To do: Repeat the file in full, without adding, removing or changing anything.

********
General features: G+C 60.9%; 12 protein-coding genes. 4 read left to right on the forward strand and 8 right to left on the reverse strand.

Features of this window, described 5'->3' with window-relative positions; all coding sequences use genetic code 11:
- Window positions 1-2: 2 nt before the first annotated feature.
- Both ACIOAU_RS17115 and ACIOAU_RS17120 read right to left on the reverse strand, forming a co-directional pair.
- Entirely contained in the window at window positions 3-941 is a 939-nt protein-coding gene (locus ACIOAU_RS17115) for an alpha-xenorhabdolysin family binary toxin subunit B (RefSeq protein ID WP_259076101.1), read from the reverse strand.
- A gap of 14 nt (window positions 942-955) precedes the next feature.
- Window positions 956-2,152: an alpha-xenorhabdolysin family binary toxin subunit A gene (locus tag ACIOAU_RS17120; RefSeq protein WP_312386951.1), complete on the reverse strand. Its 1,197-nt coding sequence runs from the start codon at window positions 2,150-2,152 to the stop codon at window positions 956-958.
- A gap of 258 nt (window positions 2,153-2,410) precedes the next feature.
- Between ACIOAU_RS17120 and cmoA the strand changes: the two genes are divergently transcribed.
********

General features: G+C 60.9%; 12 protein-coding genes. 4 read left to right on the forward strand and 8 right to left on the reverse strand.

Features of this window, described 5'->3' with window-relative positions; all coding sequences use genetic code 11:
- Window positions 1-2: 2 nt before the first annotated feature.
- Both ACIOAU_RS17115 and ACIOAU_RS17120 read right to left on the reverse strand, forming a co-directional pair.
- Entirely contained in the window at window positions 3-941 is a 939-nt protein-coding gene (locus ACIOAU_RS17115) for an alpha-xenorhabdolysin family binary toxin subunit B (RefSeq protein ID WP_259076101.1), read from the reverse strand.
- A gap of 14 nt (window positions 942-955) precedes the next feature.
- Window positions 956-2,152: an alpha-xenorhabdolysin family binary toxin subunit A gene (locus tag ACIOAU_RS17120; RefSeq protein WP_312386951.1), complete on the reverse strand. Its 1,197-nt coding sequence runs from the start codon at window positions 2,150-2,152 to the stop codon at window positions 956-958.
- A gap of 258 nt (window positions 2,153-2,410) precedes the next feature.
- Between ACIOAU_RS17120 and cmoA the strand changes: the two genes are divergently transcribed.